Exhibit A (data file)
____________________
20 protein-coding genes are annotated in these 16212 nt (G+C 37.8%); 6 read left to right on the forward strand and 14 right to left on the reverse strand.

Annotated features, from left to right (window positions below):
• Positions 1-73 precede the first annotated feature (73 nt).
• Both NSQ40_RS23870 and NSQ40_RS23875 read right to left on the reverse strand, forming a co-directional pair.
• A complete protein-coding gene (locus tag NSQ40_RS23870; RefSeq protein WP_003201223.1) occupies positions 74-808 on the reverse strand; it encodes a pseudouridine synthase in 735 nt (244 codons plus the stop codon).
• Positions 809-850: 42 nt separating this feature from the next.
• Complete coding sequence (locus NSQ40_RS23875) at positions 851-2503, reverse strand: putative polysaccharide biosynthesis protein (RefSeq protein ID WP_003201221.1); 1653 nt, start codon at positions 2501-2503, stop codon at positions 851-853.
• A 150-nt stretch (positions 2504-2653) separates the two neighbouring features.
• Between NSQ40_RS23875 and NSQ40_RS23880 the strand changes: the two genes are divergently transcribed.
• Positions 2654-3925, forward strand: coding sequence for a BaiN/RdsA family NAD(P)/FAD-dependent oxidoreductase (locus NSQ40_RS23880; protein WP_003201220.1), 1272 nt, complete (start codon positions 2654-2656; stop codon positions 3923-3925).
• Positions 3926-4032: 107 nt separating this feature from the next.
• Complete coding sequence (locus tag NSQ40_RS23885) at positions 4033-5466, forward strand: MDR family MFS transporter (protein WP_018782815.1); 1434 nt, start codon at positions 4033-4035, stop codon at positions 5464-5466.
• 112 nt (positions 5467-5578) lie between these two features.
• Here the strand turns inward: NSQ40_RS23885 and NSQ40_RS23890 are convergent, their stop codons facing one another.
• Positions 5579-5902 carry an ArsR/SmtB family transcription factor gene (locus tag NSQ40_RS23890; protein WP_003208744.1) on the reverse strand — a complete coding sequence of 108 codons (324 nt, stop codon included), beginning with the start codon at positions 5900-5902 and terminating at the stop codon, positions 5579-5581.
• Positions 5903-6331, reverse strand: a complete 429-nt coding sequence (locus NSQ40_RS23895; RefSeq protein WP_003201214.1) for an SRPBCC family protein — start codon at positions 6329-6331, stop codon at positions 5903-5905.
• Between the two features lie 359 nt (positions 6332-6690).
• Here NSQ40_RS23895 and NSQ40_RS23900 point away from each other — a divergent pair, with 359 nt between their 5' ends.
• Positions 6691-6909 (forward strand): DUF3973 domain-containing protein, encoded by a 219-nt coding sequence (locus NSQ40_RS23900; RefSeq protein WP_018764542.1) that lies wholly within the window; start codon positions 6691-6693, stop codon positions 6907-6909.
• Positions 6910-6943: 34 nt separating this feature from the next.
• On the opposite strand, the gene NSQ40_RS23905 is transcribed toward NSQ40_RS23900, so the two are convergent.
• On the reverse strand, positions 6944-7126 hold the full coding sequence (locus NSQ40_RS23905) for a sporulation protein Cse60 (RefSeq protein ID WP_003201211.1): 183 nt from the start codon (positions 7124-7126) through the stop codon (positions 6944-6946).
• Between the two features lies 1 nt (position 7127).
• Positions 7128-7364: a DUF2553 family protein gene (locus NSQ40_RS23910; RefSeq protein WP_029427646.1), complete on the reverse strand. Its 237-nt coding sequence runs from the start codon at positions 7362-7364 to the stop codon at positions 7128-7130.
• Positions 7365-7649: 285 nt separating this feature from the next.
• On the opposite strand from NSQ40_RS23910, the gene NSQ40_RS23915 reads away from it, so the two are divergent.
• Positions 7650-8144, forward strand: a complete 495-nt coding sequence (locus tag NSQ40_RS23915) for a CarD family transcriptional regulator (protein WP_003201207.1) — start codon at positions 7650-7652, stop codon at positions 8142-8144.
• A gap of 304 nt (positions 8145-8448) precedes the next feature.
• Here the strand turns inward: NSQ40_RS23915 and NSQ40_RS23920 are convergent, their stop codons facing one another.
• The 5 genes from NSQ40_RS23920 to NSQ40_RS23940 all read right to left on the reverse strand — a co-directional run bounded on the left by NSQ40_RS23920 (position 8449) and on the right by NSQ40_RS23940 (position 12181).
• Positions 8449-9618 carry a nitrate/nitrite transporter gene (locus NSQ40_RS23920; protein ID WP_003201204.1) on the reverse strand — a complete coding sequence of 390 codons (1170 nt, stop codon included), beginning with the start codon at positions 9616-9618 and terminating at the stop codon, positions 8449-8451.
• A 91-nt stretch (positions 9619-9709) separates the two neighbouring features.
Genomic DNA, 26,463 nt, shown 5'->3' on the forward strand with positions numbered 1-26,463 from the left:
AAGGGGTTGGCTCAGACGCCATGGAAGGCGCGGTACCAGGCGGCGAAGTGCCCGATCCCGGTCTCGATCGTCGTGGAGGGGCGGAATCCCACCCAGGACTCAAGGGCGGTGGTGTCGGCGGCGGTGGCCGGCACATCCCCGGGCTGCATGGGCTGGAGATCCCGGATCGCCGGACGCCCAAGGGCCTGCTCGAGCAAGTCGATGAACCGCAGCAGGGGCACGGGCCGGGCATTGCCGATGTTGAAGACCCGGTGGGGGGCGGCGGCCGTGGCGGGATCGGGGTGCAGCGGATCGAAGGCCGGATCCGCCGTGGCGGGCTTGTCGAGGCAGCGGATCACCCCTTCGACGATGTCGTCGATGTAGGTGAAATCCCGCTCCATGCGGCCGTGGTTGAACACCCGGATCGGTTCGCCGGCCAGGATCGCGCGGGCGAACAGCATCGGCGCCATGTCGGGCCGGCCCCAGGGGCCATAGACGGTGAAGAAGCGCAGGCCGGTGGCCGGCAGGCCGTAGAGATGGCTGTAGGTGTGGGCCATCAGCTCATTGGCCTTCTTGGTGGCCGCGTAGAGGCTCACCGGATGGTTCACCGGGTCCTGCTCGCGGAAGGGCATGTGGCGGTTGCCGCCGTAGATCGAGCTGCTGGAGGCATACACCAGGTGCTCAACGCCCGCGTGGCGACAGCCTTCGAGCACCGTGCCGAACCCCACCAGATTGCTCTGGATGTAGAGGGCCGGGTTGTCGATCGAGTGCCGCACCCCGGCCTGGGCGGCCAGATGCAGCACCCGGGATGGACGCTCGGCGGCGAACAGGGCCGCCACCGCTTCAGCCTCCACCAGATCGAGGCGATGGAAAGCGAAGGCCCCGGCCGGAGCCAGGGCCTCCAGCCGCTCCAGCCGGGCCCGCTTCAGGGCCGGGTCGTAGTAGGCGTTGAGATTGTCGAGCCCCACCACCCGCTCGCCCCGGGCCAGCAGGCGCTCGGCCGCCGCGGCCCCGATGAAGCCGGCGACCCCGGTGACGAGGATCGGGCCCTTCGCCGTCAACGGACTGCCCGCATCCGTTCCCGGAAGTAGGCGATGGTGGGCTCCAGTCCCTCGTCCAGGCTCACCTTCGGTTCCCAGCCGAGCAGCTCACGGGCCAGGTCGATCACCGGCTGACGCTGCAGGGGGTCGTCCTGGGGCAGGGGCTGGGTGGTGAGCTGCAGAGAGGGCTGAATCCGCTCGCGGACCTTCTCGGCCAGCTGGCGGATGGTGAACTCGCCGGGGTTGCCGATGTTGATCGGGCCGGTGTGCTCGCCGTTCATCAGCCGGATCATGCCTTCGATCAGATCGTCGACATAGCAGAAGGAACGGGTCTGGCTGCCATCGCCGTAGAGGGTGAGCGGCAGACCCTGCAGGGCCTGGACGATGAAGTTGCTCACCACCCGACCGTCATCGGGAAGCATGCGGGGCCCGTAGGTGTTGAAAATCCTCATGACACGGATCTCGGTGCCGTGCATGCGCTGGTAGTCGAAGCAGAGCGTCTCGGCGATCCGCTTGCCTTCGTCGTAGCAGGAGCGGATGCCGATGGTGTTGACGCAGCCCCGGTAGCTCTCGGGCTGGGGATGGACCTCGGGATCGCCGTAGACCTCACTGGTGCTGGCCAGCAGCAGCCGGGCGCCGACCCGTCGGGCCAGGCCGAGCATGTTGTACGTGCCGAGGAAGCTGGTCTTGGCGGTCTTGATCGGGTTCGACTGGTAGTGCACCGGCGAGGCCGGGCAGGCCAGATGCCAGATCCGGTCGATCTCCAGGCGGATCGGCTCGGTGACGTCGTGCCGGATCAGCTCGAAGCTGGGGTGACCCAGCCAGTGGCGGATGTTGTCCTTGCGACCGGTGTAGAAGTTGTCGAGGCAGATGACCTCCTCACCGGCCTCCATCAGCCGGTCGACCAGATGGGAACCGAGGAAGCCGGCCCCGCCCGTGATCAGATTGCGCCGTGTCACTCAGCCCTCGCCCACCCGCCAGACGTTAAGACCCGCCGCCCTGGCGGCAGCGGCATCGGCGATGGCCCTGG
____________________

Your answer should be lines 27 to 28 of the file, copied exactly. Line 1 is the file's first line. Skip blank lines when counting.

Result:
• Positions 7650-8144, forward strand: a complete 495-nt coding sequence (locus tag NSQ40_RS23915) for a CarD family transcriptional regulator (protein WP_003201207.1) — start codon at positions 7650-7652, stop codon at positions 8142-8144.
• A gap of 304 nt (positions 8145-8448) precedes the next feature.